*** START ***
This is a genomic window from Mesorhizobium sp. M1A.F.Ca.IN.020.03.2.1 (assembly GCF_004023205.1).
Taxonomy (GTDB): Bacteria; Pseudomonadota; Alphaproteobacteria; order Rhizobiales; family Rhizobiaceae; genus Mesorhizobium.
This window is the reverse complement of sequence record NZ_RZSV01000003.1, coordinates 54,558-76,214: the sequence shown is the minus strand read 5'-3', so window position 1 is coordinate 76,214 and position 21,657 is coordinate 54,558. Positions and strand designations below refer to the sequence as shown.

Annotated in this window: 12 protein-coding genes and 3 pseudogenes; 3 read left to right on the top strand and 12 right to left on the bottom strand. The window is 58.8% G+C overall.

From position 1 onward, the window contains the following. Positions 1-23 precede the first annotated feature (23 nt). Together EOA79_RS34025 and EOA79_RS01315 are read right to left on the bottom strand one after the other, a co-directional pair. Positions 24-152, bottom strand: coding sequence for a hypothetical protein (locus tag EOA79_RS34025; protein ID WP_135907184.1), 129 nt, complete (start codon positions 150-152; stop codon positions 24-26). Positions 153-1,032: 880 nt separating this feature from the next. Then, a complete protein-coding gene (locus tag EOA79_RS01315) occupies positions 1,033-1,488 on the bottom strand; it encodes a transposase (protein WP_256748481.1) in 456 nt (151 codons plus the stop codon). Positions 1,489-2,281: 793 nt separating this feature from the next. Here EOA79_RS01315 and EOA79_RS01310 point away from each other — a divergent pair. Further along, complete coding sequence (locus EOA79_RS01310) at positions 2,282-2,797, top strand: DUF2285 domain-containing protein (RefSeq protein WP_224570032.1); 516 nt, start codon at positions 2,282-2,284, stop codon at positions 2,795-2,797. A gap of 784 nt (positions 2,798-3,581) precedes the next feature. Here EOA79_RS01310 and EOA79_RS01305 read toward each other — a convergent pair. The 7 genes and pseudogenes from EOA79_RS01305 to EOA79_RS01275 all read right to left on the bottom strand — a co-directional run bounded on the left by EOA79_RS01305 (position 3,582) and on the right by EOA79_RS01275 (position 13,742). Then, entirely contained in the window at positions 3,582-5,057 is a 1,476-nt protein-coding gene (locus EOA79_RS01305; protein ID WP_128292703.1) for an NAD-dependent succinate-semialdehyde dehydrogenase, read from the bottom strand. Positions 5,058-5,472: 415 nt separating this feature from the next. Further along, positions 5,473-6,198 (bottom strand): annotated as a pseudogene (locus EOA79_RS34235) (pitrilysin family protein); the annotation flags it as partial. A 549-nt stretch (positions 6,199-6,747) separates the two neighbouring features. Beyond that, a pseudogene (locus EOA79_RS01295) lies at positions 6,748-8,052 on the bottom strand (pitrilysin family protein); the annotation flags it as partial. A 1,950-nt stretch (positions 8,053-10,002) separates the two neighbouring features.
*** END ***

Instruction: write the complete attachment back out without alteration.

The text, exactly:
This is a genomic window from Mesorhizobium sp. M1A.F.Ca.IN.020.03.2.1 (assembly GCF_004023205.1).
Taxonomy (GTDB): Bacteria; Pseudomonadota; Alphaproteobacteria; order Rhizobiales; family Rhizobiaceae; genus Mesorhizobium.
This window is the reverse complement of sequence record NZ_RZSV01000003.1, coordinates 54,558-76,214: the sequence shown is the minus strand read 5'-3', so window position 1 is coordinate 76,214 and position 21,657 is coordinate 54,558. Positions and strand designations below refer to the sequence as shown.

Annotated in this window: 12 protein-coding genes and 3 pseudogenes; 3 read left to right on the top strand and 12 right to left on the bottom strand. The window is 58.8% G+C overall.

From position 1 onward, the window contains the following. Positions 1-23 precede the first annotated feature (23 nt). Together EOA79_RS34025 and EOA79_RS01315 are read right to left on the bottom strand one after the other, a co-directional pair. Positions 24-152, bottom strand: coding sequence for a hypothetical protein (locus tag EOA79_RS34025; protein ID WP_135907184.1), 129 nt, complete (start codon positions 150-152; stop codon positions 24-26). Positions 153-1,032: 880 nt separating this feature from the next. Then, a complete protein-coding gene (locus tag EOA79_RS01315) occupies positions 1,033-1,488 on the bottom strand; it encodes a transposase (protein WP_256748481.1) in 456 nt (151 codons plus the stop codon). Positions 1,489-2,281: 793 nt separating this feature from the next. Here EOA79_RS01315 and EOA79_RS01310 point away from each other — a divergent pair. Further along, complete coding sequence (locus EOA79_RS01310) at positions 2,282-2,797, top strand: DUF2285 domain-containing protein (RefSeq protein WP_224570032.1); 516 nt, start codon at positions 2,282-2,284, stop codon at positions 2,795-2,797. A gap of 784 nt (positions 2,798-3,581) precedes the next feature. Here EOA79_RS01310 and EOA79_RS01305 read toward each other — a convergent pair. The 7 genes and pseudogenes from EOA79_RS01305 to EOA79_RS01275 all read right to left on the bottom strand — a co-directional run bounded on the left by EOA79_RS01305 (position 3,582) and on the right by EOA79_RS01275 (position 13,742). Then, entirely contained in the window at positions 3,582-5,057 is a 1,476-nt protein-coding gene (locus EOA79_RS01305; protein ID WP_128292703.1) for an NAD-dependent succinate-semialdehyde dehydrogenase, read from the bottom strand. Positions 5,058-5,472: 415 nt separating this feature from the next. Further along, positions 5,473-6,198 (bottom strand): annotated as a pseudogene (locus EOA79_RS34235) (pitrilysin family protein); the annotation flags it as partial. A 549-nt stretch (positions 6,199-6,747) separates the two neighbouring features. Beyond that, a pseudogene (locus EOA79_RS01295) lies at positions 6,748-8,052 on the bottom strand (pitrilysin family protein); the annotation flags it as partial. A 1,950-nt stretch (positions 8,053-10,002) separates the two neighbouring features.